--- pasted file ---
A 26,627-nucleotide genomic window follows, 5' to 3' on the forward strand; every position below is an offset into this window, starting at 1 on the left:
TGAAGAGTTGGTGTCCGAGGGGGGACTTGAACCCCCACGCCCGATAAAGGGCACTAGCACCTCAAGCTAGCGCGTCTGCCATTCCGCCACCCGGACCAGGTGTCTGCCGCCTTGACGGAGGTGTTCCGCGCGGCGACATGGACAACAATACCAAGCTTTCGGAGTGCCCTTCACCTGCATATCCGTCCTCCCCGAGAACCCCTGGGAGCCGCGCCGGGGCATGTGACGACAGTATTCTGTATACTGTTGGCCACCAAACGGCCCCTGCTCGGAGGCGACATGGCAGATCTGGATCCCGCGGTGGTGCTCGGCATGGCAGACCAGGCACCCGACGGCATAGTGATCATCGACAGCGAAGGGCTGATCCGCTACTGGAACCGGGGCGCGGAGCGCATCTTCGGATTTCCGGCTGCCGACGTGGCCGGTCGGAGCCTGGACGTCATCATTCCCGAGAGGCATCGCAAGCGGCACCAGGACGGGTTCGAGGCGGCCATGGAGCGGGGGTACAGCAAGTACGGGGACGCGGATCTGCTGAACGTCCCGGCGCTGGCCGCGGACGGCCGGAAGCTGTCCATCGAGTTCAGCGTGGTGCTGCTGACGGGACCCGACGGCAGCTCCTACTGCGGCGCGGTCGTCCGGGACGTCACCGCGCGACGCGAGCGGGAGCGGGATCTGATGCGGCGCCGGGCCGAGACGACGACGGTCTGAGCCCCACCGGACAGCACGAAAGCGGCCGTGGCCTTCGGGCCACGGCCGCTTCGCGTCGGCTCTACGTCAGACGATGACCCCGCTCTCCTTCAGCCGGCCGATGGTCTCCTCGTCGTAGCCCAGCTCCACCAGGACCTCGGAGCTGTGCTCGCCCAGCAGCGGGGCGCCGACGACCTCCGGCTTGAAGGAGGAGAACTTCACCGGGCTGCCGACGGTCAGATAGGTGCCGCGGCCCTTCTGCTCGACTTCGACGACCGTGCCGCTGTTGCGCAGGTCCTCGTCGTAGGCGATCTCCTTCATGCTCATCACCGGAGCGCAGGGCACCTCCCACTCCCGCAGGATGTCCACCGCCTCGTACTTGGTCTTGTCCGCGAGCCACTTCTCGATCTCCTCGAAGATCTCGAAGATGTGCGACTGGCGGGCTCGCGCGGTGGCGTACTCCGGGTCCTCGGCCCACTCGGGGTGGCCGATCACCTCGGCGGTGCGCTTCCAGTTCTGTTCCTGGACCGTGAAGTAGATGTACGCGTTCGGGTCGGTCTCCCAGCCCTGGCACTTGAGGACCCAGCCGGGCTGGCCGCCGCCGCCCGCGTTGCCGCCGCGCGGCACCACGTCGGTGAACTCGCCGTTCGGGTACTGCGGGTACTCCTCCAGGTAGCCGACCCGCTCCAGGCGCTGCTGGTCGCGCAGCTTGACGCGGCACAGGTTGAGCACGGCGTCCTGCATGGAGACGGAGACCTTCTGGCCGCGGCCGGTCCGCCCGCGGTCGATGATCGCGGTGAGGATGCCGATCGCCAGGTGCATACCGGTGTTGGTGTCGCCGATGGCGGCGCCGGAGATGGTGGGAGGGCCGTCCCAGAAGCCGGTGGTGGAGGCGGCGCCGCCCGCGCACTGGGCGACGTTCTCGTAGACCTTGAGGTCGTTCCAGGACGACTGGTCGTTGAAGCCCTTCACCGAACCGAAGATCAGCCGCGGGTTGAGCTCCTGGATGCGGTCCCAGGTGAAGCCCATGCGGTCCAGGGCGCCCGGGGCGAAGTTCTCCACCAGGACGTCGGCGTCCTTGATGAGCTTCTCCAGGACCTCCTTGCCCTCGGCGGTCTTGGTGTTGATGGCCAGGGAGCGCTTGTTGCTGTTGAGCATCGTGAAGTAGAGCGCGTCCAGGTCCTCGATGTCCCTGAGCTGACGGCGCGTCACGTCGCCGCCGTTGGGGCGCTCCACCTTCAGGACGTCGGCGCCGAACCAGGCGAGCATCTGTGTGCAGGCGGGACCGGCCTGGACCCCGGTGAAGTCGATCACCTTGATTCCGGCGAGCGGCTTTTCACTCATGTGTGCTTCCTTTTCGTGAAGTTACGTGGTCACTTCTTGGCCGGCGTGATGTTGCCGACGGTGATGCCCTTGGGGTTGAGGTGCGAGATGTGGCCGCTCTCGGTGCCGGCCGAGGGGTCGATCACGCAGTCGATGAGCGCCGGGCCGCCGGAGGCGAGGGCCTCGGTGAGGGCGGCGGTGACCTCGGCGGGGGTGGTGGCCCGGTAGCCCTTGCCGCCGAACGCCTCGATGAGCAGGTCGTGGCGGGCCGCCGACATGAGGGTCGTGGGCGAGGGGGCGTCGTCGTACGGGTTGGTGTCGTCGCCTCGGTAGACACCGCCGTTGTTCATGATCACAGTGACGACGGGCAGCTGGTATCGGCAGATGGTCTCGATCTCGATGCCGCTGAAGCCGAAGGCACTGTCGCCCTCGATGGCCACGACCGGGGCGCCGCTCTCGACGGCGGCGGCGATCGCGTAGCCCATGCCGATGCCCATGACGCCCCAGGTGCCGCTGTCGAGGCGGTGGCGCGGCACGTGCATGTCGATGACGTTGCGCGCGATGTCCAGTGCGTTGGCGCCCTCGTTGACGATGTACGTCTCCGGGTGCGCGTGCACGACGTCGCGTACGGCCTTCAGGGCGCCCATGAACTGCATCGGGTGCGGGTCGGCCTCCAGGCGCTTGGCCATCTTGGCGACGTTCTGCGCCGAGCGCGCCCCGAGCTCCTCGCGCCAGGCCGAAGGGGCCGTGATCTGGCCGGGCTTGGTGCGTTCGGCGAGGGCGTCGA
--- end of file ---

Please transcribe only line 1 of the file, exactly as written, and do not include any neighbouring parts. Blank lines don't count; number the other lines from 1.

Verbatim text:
A 26,627-nucleotide genomic window follows, 5' to 3' on the forward strand; every position below is an offset into this window, starting at 1 on the left: